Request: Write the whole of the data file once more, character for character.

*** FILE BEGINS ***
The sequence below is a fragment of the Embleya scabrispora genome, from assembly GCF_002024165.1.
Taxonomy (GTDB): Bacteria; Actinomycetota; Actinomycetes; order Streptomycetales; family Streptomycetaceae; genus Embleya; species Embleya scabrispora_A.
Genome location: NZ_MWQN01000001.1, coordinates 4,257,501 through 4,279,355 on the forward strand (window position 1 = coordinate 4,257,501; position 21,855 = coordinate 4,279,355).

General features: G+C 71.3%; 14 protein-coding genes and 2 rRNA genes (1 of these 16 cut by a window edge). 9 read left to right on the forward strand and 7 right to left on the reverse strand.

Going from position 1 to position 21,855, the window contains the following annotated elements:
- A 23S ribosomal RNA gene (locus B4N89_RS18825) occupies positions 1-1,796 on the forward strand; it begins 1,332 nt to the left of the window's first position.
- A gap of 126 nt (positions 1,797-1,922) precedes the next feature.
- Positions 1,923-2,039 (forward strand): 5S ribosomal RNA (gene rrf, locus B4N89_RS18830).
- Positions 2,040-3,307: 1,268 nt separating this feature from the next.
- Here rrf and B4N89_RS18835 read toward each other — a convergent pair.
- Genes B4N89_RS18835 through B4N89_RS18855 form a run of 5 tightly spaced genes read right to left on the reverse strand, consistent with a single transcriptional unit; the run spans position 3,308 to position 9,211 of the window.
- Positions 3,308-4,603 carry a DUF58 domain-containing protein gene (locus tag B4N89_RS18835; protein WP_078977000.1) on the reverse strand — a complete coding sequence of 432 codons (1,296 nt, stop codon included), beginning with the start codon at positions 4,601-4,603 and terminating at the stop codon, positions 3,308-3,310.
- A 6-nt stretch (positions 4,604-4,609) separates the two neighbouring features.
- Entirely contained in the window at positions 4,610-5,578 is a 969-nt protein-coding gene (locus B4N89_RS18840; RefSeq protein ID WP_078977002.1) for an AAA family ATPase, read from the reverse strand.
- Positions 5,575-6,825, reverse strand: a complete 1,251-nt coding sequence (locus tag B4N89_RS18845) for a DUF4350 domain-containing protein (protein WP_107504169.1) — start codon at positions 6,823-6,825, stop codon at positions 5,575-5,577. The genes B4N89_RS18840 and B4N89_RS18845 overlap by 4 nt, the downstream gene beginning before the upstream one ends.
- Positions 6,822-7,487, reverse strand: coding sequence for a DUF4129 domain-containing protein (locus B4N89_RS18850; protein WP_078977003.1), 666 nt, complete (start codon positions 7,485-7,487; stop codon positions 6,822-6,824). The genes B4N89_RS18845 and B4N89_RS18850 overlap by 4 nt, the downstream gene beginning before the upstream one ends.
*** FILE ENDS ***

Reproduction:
The sequence below is a fragment of the Embleya scabrispora genome, from assembly GCF_002024165.1.
Taxonomy (GTDB): Bacteria; Actinomycetota; Actinomycetes; order Streptomycetales; family Streptomycetaceae; genus Embleya; species Embleya scabrispora_A.
Genome location: NZ_MWQN01000001.1, coordinates 4,257,501 through 4,279,355 on the forward strand (window position 1 = coordinate 4,257,501; position 21,855 = coordinate 4,279,355).

General features: G+C 71.3%; 14 protein-coding genes and 2 rRNA genes (1 of these 16 cut by a window edge). 9 read left to right on the forward strand and 7 right to left on the reverse strand.

Going from position 1 to position 21,855, the window contains the following annotated elements:
- A 23S ribosomal RNA gene (locus B4N89_RS18825) occupies positions 1-1,796 on the forward strand; it begins 1,332 nt to the left of the window's first position.
- A gap of 126 nt (positions 1,797-1,922) precedes the next feature.
- Positions 1,923-2,039 (forward strand): 5S ribosomal RNA (gene rrf, locus B4N89_RS18830).
- Positions 2,040-3,307: 1,268 nt separating this feature from the next.
- Here rrf and B4N89_RS18835 read toward each other — a convergent pair.
- Genes B4N89_RS18835 through B4N89_RS18855 form a run of 5 tightly spaced genes read right to left on the reverse strand, consistent with a single transcriptional unit; the run spans position 3,308 to position 9,211 of the window.
- Positions 3,308-4,603 carry a DUF58 domain-containing protein gene (locus tag B4N89_RS18835; protein WP_078977000.1) on the reverse strand — a complete coding sequence of 432 codons (1,296 nt, stop codon included), beginning with the start codon at positions 4,601-4,603 and terminating at the stop codon, positions 3,308-3,310.
- A 6-nt stretch (positions 4,604-4,609) separates the two neighbouring features.
- Entirely contained in the window at positions 4,610-5,578 is a 969-nt protein-coding gene (locus B4N89_RS18840; RefSeq protein ID WP_078977002.1) for an AAA family ATPase, read from the reverse strand.
- Positions 5,575-6,825, reverse strand: a complete 1,251-nt coding sequence (locus tag B4N89_RS18845) for a DUF4350 domain-containing protein (protein WP_107504169.1) — start codon at positions 6,823-6,825, stop codon at positions 5,575-5,577. The genes B4N89_RS18840 and B4N89_RS18845 overlap by 4 nt, the downstream gene beginning before the upstream one ends.
- Positions 6,822-7,487, reverse strand: coding sequence for a DUF4129 domain-containing protein (locus B4N89_RS18850; protein WP_078977003.1), 666 nt, complete (start codon positions 7,485-7,487; stop codon positions 6,822-6,824). The genes B4N89_RS18845 and B4N89_RS18850 overlap by 4 nt, the downstream gene beginning before the upstream one ends.